As members of the Los Angeles Fire Department head to the east coast to help with Hurricane Florence, we check in with their team to find out what they'll be doing. Plus, this winter's weather forecast calls for El Nino conditions. And, what is LatinX?
LA Fire Department heads into the storm
(Starts at 1:10)
As the category 4 Hurricane Florence heads toward land, a group of Los Angeles firefighters are driving into the storm. We find out what they'll be doing once they get to the east coast.
- Gustavo Medina, L.A. County fire inspector
This winter could bring El Nino conditions
(Starts at 4:36)
The World Meteorological Organization predicts a strong likelihood of an El Nino weather event this winter. The last El Niño took place in 2015, affecting weather patterns globally. So what can we expect this year?
(Starts at 10:01)
Is LAUSD's budget situation as dire as officials claim, or are they trumpeting disaster to gain leverage in contract negotiations? We take a closer look at the competing claims.
- Kyle Stokes, KPCC education reporter
What is LatinX?
(Starts at 22:46)
“Latinx” is meant to serve as the more inclusive substitute to “Latino” or “Latina." The term is widely used by media outlets, on college campuses and is now getting its very own entry in the Merriam-Webster dictionary. But why now? Is an official dictionary entry a big deal? And, most importantly, how is it even pronounced?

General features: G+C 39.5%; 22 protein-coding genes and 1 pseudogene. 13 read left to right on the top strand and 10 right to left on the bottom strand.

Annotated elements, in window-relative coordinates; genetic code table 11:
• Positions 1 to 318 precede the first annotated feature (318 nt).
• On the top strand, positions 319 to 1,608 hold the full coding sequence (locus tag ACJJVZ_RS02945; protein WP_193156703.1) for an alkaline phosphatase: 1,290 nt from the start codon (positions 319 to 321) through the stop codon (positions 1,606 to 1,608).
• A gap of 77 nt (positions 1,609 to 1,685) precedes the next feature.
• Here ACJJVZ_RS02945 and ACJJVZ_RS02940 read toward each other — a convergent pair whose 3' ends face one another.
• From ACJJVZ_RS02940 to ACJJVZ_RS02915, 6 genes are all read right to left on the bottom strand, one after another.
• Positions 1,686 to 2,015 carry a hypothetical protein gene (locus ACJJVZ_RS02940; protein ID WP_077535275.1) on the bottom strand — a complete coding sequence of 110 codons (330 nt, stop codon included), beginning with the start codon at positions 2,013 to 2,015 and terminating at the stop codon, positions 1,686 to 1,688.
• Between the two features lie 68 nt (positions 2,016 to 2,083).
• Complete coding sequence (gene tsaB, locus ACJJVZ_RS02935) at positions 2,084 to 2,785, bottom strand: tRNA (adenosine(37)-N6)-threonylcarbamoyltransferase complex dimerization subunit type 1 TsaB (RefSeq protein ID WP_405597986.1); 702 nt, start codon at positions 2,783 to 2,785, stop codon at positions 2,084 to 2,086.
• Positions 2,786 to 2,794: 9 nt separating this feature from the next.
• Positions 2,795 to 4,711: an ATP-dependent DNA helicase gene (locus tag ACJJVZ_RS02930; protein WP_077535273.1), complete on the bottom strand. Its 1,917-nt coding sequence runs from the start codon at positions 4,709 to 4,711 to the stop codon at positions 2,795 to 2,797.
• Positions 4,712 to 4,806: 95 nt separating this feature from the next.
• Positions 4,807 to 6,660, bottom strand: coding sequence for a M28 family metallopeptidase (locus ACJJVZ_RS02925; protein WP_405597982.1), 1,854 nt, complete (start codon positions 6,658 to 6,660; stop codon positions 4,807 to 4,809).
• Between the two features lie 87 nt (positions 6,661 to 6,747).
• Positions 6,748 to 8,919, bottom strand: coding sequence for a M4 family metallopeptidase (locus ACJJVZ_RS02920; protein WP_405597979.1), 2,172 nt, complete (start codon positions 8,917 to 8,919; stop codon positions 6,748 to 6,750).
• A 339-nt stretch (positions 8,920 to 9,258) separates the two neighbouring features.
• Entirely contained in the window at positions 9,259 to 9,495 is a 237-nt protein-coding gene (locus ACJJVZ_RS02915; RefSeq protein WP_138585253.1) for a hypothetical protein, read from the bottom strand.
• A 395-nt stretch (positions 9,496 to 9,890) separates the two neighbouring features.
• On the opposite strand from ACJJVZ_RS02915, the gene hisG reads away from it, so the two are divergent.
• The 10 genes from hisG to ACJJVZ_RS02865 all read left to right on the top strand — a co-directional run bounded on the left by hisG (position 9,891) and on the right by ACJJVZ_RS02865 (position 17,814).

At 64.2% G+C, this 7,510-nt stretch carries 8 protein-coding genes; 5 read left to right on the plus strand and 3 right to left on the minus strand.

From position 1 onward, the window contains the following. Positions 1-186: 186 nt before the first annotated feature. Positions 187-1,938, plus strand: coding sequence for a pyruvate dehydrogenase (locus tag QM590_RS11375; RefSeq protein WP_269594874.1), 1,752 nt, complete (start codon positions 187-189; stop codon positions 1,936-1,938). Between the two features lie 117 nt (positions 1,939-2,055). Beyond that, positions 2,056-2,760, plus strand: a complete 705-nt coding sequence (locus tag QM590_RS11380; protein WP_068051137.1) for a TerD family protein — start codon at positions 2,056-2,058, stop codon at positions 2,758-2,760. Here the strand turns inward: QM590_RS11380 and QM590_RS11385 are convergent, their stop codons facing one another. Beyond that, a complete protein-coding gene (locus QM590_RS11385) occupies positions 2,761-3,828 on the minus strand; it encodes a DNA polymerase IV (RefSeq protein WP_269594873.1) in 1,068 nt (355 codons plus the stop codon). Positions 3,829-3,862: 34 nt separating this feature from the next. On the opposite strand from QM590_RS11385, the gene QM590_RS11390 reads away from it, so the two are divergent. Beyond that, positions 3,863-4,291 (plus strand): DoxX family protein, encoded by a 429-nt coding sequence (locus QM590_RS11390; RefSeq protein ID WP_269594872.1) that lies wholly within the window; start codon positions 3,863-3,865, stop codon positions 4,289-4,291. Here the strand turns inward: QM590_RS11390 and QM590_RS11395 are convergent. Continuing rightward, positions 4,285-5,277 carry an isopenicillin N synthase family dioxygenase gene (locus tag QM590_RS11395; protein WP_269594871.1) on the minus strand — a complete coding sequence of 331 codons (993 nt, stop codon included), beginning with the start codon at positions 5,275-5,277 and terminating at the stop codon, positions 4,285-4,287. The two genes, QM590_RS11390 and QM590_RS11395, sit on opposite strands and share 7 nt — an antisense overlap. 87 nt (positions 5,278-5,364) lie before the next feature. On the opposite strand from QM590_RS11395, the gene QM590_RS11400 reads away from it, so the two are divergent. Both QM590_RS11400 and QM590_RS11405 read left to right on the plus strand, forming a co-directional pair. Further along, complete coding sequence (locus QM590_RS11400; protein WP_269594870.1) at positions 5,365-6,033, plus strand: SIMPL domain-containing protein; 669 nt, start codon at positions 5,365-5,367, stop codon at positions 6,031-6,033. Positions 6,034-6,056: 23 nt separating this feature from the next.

- Cristina Mora, Associate Professor of Sociology at UC Berkeley
Sports superstars vs. referees
(Starts at 29:45)
We've all seen baseball players yelling in the face of umpires, or basketball players jawing at referees. In tennis, John McEnroe's temper tantrums are legendary and, for some, entertaining. Something like that happened at the U.S. Open a few days ago, and it has brought up issues of sexism and gender inequity. But it also highlights one of the grayest of gray areas in sports: how far can a superstar go when arguing a call?
- Andy and Brian Kamenetzky
Parks and Trek: Hidden Beaches
(Starts at 39:45)
Southern California is known for it's beaches, but some of the most popular stretches of sand can get pretty crowded. So, we wanted to check out a spot that's a little less well known: White Point and Royal Palms Beach near San Pedro. It's the next installment of our "Parks and Trek" series— where we share tips about experiencing the great outdoors in the big-city environment of Southern California. We headed out there.
- Doctor Allen Franz, board member with the Palos Verdes Peninsula Land Conservancy